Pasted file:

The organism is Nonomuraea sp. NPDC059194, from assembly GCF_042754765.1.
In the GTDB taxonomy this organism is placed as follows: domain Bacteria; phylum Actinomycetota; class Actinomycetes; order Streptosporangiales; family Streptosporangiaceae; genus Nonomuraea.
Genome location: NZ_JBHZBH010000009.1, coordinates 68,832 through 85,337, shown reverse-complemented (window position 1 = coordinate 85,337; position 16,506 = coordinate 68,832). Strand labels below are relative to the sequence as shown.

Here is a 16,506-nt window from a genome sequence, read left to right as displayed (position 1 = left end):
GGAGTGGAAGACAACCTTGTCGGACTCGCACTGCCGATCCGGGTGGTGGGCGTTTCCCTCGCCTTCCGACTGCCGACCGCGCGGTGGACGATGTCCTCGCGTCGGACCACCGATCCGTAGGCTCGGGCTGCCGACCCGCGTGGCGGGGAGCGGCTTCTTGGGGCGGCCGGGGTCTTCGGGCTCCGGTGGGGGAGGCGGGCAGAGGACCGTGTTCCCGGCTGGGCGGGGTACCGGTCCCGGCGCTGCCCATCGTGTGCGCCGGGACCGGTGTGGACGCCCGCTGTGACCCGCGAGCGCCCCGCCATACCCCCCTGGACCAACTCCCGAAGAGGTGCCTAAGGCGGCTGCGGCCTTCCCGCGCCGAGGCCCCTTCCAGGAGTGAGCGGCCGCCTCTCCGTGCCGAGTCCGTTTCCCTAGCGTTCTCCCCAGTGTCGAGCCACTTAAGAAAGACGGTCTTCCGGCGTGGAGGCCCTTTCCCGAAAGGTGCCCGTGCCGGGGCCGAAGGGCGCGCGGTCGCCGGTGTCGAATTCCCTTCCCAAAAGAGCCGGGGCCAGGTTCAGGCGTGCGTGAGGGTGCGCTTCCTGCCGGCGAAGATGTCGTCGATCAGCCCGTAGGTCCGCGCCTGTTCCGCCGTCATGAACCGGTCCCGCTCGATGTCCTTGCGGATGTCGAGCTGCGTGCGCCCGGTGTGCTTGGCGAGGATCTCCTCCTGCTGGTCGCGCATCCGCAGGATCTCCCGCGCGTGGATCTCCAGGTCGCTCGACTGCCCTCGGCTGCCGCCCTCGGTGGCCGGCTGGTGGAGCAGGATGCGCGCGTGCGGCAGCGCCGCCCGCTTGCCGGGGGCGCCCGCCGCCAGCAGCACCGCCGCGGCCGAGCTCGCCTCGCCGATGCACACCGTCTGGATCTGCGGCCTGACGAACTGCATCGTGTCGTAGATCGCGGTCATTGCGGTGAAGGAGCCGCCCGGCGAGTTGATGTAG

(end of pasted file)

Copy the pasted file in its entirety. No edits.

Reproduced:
The organism is Nonomuraea sp. NPDC059194, from assembly GCF_042754765.1.
In the GTDB taxonomy this organism is placed as follows: domain Bacteria; phylum Actinomycetota; class Actinomycetes; order Streptosporangiales; family Streptosporangiaceae; genus Nonomuraea.
Genome location: NZ_JBHZBH010000009.1, coordinates 68,832 through 85,337, shown reverse-complemented (window position 1 = coordinate 85,337; position 16,506 = coordinate 68,832). Strand labels below are relative to the sequence as shown.

Here is a 16,506-nt window from a genome sequence, read left to right as displayed (position 1 = left end):
GGAGTGGAAGACAACCTTGTCGGACTCGCACTGCCGATCCGGGTGGTGGGCGTTTCCCTCGCCTTCCGACTGCCGACCGCGCGGTGGACGATGTCCTCGCGTCGGACCACCGATCCGTAGGCTCGGGCTGCCGACCCGCGTGGCGGGGAGCGGCTTCTTGGGGCGGCCGGGGTCTTCGGGCTCCGGTGGGGGAGGCGGGCAGAGGACCGTGTTCCCGGCTGGGCGGGGTACCGGTCCCGGCGCTGCCCATCGTGTGCGCCGGGACCGGTGTGGACGCCCGCTGTGACCCGCGAGCGCCCCGCCATACCCCCCTGGACCAACTCCCGAAGAGGTGCCTAAGGCGGCTGCGGCCTTCCCGCGCCGAGGCCCCTTCCAGGAGTGAGCGGCCGCCTCTCCGTGCCGAGTCCGTTTCCCTAGCGTTCTCCCCAGTGTCGAGCCACTTAAGAAAGACGGTCTTCCGGCGTGGAGGCCCTTTCCCGAAAGGTGCCCGTGCCGGGGCCGAAGGGCGCGCGGTCGCCGGTGTCGAATTCCCTTCCCAAAAGAGCCGGGGCCAGGTTCAGGCGTGCGTGAGGGTGCGCTTCCTGCCGGCGAAGATGTCGTCGATCAGCCCGTAGGTCCGCGCCTGTTCCGCCGTCATGAACCGGTCCCGCTCGATGTCCTTGCGGATGTCGAGCTGCGTGCGCCCGGTGTGCTTGGCGAGGATCTCCTCCTGCTGGTCGCGCATCCGCAGGATCTCCCGCGCGTGGATCTCCAGGTCGCTCGACTGCCCTCGGCTGCCGCCCTCGGTGGCCGGCTGGTGGAGCAGGATGCGCGCGTGCGGCAGCGCCGCCCGCTTGCCGGGGGCGCCCGCCGCCAGCAGCACCGCCGCGGCCGAGCTCGCCTCGCCGATGCACACCGTCTGGATCTGCGGCCTGACGAACTGCATCGTGTCGTAGATCGCGGTCATTGCGGTGAAGGAGCCGCCCGGCGAGTTGATGTAG